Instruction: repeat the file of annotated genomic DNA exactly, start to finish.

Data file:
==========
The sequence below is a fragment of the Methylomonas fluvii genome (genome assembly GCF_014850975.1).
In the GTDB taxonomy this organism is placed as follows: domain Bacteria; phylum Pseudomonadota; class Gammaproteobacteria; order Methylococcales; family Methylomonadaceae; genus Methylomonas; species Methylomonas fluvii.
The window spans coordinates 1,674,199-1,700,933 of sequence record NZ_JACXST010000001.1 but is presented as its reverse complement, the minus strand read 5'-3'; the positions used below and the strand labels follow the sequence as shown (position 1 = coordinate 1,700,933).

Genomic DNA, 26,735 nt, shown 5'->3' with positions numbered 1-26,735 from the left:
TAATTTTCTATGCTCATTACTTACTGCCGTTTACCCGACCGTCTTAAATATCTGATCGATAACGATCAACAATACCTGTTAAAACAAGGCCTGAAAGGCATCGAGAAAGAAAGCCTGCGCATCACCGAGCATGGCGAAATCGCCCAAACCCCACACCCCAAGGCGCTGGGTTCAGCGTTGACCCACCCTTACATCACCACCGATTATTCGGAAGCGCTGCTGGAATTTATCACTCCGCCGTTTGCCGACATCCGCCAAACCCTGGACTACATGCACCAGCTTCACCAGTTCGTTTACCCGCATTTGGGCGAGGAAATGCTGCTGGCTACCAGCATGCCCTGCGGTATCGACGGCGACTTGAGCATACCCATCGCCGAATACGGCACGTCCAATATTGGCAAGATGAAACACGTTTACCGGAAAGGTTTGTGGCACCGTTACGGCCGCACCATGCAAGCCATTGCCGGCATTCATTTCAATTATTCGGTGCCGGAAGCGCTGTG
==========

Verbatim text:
The sequence below is a fragment of the Methylomonas fluvii genome (genome assembly GCF_014850975.1).
In the GTDB taxonomy this organism is placed as follows: domain Bacteria; phylum Pseudomonadota; class Gammaproteobacteria; order Methylococcales; family Methylomonadaceae; genus Methylomonas; species Methylomonas fluvii.
The window spans coordinates 1,674,199-1,700,933 of sequence record NZ_JACXST010000001.1 but is presented as its reverse complement, the minus strand read 5'-3'; the positions used below and the strand labels follow the sequence as shown (position 1 = coordinate 1,700,933).

Genomic DNA, 26,735 nt, shown 5'->3' with positions numbered 1-26,735 from the left:
TAATTTTCTATGCTCATTACTTACTGCCGTTTACCCGACCGTCTTAAATATCTGATCGATAACGATCAACAATACCTGTTAAAACAAGGCCTGAAAGGCATCGAGAAAGAAAGCCTGCGCATCACCGAGCATGGCGAAATCGCCCAAACCCCACACCCCAAGGCGCTGGGTTCAGCGTTGACCCACCCTTACATCACCACCGATTATTCGGAAGCGCTGCTGGAATTTATCACTCCGCCGTTTGCCGACATCCGCCAAACCCTGGACTACATGCACCAGCTTCACCAGTTCGTTTACCCGCATTTGGGCGAGGAAATGCTGCTGGCTACCAGCATGCCCTGCGGTATCGACGGCGACTTGAGCATACCCATCGCCGAATACGGCACGTCCAATATTGGCAAGATGAAACACGTTTACCGGAAAGGTTTGTGGCACCGTTACGGCCGCACCATGCAAGCCATTGCCGGCATTCATTTCAATTATTCGGTGCCGGAAGCGCTGTG